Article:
A decade after his Broadway-worthy burlesque-style bar mitzvah dance went internationally viral, Sam Horowitz — Sam the Man or Bar Mitzvah Boy back then — is in New York City studying fashion business at Parsons School of Design.
Browse his Instagram feed, where his chiseled features, glamorous wardrobe and self-assured poses in telegenic far-flung locales suggest he’s a model. But he says he’s just having fun.
The Parish Episcopal School alumnus now in his 20s comes across in conversation as humble, sweet, grounded. He loves his mom, Angela, and dad, Gary, and he is close with his younger siblings Sydney and Max.
Max, an aspiring Jewish rapper, according to Sam, performed at his own bar mitzvah last winter. A video with infectious potential is in post production. Sam says that if it happens to catch fire, his sib should enjoy the ride.
Because time flies, and Sam, for one, cannot believe he’s sitting here talking to us almost 10 years after his own appearances on Ellen and Good Morning America.
He has agreed to reminisce about his whirlwind fame, what he learned, what audiences were not told about the Horowitz family — their contributions to the Jewish community and Preston Hollow neighborhood — and how all of it plays into what the college senior is doing now and where he’s heading.
So, first, Max, your little brother — he performed at his recent bar mitzvah party and what?
You’ll probably hear about it. He had a big performance as well. So he’s kind of trying to work on editing his bar mitzvah video to post online.
Can you talk about what goes into actually preparing for the bar mitzvah itself?
The bar mitzvah ceremony is the coming of age, upon turning 13, for a Jewish boy. It’s bat mitzvah for a girl. We belong to Congregation Shearith Israel in Dallas, which is a conservative synagogue. I had a morning bar mitzvah service. That part was not seen by the world. Everyone saw there was this huge party — my family happens to do things a little bit larger — but I prepared for two years for the Saturday morning ceremony. I had to learn to read and speak Hebrew in order to read different portions from the Torah and all the prayers that go into the ceremony, and that is really important.
The bar mitzvah could be compared to, say, the quinceañera in the Hispanic community where religious custom is at the root of a larger celebration.
Did you have any inkling people would go so crazy over your bar mitzvah video?
I had no intention for this to become viral. It really wasn’t a thing then. We were all like, “what is it to be viral?” The video was originally produced and put online for family and friends so that they could see some of the highlights. We wanted them to feel like they were there with us.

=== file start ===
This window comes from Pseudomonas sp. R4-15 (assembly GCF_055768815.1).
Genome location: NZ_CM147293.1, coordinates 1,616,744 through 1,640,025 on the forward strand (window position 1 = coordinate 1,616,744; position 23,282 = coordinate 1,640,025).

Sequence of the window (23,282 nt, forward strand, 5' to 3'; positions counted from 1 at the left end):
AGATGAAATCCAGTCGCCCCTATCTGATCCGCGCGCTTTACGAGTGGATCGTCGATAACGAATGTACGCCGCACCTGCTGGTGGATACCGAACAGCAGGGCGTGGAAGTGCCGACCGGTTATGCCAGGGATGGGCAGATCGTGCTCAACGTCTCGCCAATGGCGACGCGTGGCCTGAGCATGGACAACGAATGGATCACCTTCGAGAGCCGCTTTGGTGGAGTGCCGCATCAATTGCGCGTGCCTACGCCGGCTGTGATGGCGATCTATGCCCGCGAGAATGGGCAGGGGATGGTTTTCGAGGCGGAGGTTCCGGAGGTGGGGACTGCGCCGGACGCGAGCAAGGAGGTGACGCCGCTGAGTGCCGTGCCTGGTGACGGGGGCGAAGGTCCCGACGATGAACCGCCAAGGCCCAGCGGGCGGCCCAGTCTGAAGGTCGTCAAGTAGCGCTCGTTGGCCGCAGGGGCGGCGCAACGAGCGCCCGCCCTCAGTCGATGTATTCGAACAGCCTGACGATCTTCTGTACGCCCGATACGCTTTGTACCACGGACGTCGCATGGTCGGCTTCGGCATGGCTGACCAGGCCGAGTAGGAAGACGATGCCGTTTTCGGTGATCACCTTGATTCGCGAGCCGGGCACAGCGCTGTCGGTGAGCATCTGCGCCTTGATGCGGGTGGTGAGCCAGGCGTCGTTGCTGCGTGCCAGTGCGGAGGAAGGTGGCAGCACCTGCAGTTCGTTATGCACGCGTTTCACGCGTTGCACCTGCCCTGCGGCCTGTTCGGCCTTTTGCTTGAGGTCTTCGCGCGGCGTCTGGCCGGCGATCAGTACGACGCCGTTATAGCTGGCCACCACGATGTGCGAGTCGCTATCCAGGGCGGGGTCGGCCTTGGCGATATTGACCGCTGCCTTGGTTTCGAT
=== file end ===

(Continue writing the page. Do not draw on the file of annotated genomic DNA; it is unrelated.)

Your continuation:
How did you prepare for the celebration?
My mom and I sat down with our party planner Todd Fiscus — we call him my Uncle Todd. He’s a really dear friend of the family and an icon in the party planning industry, not only in Dallas, but around the U.S. I always wanted to do something big, a performance of some type. I ended up landing on dancing because I was inspired by the film Burlesque that had just come out at the time. I wanted a Burlesque theme with the dancers and, well …
My mom was instantly like, OK, “Let’s tone it down a little.”
It was a very mature environment for a group of kids, but it felt natural and fun and cool and unique — non-stereotypical — while in-line with the way society was changing.
The publicity and press that followed taught me a lot about overcoming adversity and learning to deal with criticism.
Yeah, talk about what you learned — especially looking back now that you’re a young adult?
It was a learning experience for all of us as we dealt with the publicity.
Believe it or not we are essentially private in the way we lead our lives. We are very involved in the Jewish community in Texas and Dallas and also internationally. That is where we focus a lot of our efforts.
We run a privately held family business, Stevens Transport — my grandfather started it 40 some years ago and my mom still works every day Monday through Saturday.
For them it was a shock because their names would be thrown into different articles, or I was referred to as “heir” to the company or other things that were inaccurate and irrelevant.
I remember there was this one kind of scandal where a rabbi from another congregation in a different city accused me of not fully understanding the whole importance, and he obviously did not know how I had prepared for the day.